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Wednesday 23 January 2019

Hunting with dogs to be ‘effectively halted’ in Scotland

Minister reveals measures planned to close legal loopholes and prevent 'trail-hunting' north of the border

Stock image
Stock image

Jane Dalton

Scottish ministers are cracking down on hunting with hounds in moves that will effectively shut down the activity north of the border.

They have pledged to close loopholes in the law, including limiting to just two the number of dogs that can be used to hunt down a fox in hiding.

Measures are also being planned to ensure that “trail hunting” is not adopted north of the border.

Hunting foxes with dogs was banned in Scotland in 2002 but hunts across the UK can exploit an exemption called “flushing to guns”, which means letting hounds chase foxes out from cover such as woods into the open, to be shot by a marksman.

Until now Scottish hunts have had no restriction on how many dogs they can use, but the new steps will bring Scotland into line with England, where the limit is two.

In a statement to Holyrood on improving animal welfare, rural affairs minister Mairi Gougeon said a new bill would include pre-emptive measures to prevent “trail-hunting” becoming established in Scotland but did not clarify what the measures would be. 

In England, hunt packs devised “trail hunting” after hunting mammals with foxes became illegal in 2005. Monitors say it is commonly used as a cover, allowing fox-hunting to continue.

But Scottish Gamekeepers Association chairman Alex Hogg called the proposed legislation “another nail for important rural industries”, saying rural workers were being used as bargaining chips.

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“Reducing the ability to control foxes in forestry will be a disaster for wildlife and farm stock,” he warned.

Scotland has 10 registered hunt packs, mostly in the Borders region.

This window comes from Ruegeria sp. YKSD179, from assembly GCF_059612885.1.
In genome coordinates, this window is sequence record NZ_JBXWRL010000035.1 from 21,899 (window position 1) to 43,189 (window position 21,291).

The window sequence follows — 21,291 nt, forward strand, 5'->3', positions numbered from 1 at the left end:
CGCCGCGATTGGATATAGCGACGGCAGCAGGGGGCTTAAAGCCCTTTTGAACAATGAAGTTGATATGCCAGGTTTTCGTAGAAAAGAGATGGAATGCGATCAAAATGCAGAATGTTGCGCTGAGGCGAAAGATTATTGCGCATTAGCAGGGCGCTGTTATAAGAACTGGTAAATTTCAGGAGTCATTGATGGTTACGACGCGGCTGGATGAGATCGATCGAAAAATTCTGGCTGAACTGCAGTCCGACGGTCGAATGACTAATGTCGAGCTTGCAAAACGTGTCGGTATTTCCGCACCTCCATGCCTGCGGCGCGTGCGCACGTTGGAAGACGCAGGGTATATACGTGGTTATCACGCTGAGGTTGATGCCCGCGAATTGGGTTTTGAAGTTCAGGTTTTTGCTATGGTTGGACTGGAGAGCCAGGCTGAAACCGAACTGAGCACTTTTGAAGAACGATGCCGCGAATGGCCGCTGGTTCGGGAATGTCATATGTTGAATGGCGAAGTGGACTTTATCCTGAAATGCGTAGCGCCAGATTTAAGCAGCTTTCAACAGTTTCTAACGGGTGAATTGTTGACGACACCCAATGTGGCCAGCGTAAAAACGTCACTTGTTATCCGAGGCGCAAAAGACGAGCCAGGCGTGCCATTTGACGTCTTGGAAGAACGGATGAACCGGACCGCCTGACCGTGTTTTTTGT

Ms Gougeon said the government would also implement most of the recommendations of the 2016 Bonomy review, which involve tighter curbs.

Lord Bonomy, who reviewed Scotland’s legislation on hunting, called for stronger regulation including developing a code of practice for hunts; exploring a new monitoring scheme; an extension to the time limit for bringing prosecutions, and the removal of inconsistencies in legislation.

In addition, a licensing scheme to allow the use of more than two dogs for “pest control” during flushing out could be set up, Ms Gougeon said.

The League Against Cruel Sports (Lacs) welcomed the announcement but warned that the licensing scheme could potentially create a new loophole.

And gamekeepers voiced concern, warning ministers that they would face a fierce backlash.

A Lacs spokeswoman told The Independent: “Everything that they’ve proposed will effectively stop hunting as we know it.

“However, a licensing scheme with an opt-out of the two-dog limit could potentially create a new loophole.

“We understand licences would be used in very exceptional circumstances, and licences could be revoked. But there’s no detail yet.”

Ms Gougeon said: “The welfare of animals in Scotland, whether domestic, farmed, or wild, is one of this government’s highest priorities and so, when it became apparent that legislation introduced in 2002 to protect foxes from unnecessary hunting wasn’t having the desired effect, we wanted to take firm action.”

A public consultation attracted nearly 19,000 responses, she said, and the measures would go beyond the rest of the UK in “protecting the welfare of our wild mammals”.

Lord Bonomy said in his report there was evidence that “the flushing from cover for pest control exception is a decoy for the continuation of some traditional hunting practices”.

SNP ministers also announced compulsory CCTV in abattoirs, under the raft of new animal-welfare measures revealed.

Independent News Service





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